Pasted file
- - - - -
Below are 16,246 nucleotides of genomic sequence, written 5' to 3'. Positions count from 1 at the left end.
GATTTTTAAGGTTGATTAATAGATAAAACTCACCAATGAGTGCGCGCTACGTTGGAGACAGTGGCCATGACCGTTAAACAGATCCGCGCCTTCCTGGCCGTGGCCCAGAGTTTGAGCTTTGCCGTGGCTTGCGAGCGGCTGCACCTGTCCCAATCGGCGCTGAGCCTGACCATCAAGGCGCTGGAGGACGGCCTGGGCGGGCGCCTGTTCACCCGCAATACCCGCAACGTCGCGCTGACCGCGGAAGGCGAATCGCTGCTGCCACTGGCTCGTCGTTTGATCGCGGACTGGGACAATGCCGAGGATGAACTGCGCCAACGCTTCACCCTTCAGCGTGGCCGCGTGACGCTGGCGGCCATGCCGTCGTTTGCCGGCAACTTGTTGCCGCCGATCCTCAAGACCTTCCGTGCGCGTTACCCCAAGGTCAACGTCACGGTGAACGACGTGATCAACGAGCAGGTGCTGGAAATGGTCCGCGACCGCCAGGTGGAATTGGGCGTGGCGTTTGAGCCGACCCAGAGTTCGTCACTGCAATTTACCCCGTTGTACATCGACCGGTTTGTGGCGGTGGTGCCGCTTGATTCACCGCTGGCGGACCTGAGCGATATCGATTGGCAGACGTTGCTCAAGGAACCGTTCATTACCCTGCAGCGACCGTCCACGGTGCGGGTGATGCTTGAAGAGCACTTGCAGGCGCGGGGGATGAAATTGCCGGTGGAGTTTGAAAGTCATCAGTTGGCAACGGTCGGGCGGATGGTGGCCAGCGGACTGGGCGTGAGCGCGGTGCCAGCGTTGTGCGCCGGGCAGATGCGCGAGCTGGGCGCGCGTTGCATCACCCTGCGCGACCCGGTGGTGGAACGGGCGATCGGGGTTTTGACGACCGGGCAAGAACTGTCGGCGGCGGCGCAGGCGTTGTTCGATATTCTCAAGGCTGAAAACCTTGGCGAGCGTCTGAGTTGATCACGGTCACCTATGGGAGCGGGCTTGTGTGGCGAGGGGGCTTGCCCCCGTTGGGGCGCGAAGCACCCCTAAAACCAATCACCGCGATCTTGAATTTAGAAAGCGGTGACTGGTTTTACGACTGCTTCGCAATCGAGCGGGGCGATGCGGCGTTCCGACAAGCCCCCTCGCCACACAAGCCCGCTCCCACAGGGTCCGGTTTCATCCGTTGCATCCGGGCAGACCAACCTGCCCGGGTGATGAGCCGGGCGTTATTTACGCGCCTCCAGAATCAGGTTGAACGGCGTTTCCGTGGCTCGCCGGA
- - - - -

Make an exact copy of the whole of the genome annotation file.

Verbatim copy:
Below are 16,246 nucleotides of genomic sequence, written 5' to 3'. Positions count from 1 at the left end.
GATTTTTAAGGTTGATTAATAGATAAAACTCACCAATGAGTGCGCGCTACGTTGGAGACAGTGGCCATGACCGTTAAACAGATCCGCGCCTTCCTGGCCGTGGCCCAGAGTTTGAGCTTTGCCGTGGCTTGCGAGCGGCTGCACCTGTCCCAATCGGCGCTGAGCCTGACCATCAAGGCGCTGGAGGACGGCCTGGGCGGGCGCCTGTTCACCCGCAATACCCGCAACGTCGCGCTGACCGCGGAAGGCGAATCGCTGCTGCCACTGGCTCGTCGTTTGATCGCGGACTGGGACAATGCCGAGGATGAACTGCGCCAACGCTTCACCCTTCAGCGTGGCCGCGTGACGCTGGCGGCCATGCCGTCGTTTGCCGGCAACTTGTTGCCGCCGATCCTCAAGACCTTCCGTGCGCGTTACCCCAAGGTCAACGTCACGGTGAACGACGTGATCAACGAGCAGGTGCTGGAAATGGTCCGCGACCGCCAGGTGGAATTGGGCGTGGCGTTTGAGCCGACCCAGAGTTCGTCACTGCAATTTACCCCGTTGTACATCGACCGGTTTGTGGCGGTGGTGCCGCTTGATTCACCGCTGGCGGACCTGAGCGATATCGATTGGCAGACGTTGCTCAAGGAACCGTTCATTACCCTGCAGCGACCGTCCACGGTGCGGGTGATGCTTGAAGAGCACTTGCAGGCGCGGGGGATGAAATTGCCGGTGGAGTTTGAAAGTCATCAGTTGGCAACGGTCGGGCGGATGGTGGCCAGCGGACTGGGCGTGAGCGCGGTGCCAGCGTTGTGCGCCGGGCAGATGCGCGAGCTGGGCGCGCGTTGCATCACCCTGCGCGACCCGGTGGTGGAACGGGCGATCGGGGTTTTGACGACCGGGCAAGAACTGTCGGCGGCGGCGCAGGCGTTGTTCGATATTCTCAAGGCTGAAAACCTTGGCGAGCGTCTGAGTTGATCACGGTCACCTATGGGAGCGGGCTTGTGTGGCGAGGGGGCTTGCCCCCGTTGGGGCGCGAAGCACCCCTAAAACCAATCACCGCGATCTTGAATTTAGAAAGCGGTGACTGGTTTTACGACTGCTTCGCAATCGAGCGGGGCGATGCGGCGTTCCGACAAGCCCCCTCGCCACACAAGCCCGCTCCCACAGGGTCCGGTTTCATCCGTTGCATCCGGGCAGACCAACCTGCCCGGGTGATGAGCCGGGCGTTATTTACGCGCCTCCAGAATCAGGTTGAACGGCGTTTCCGTGGCTCGCCGGA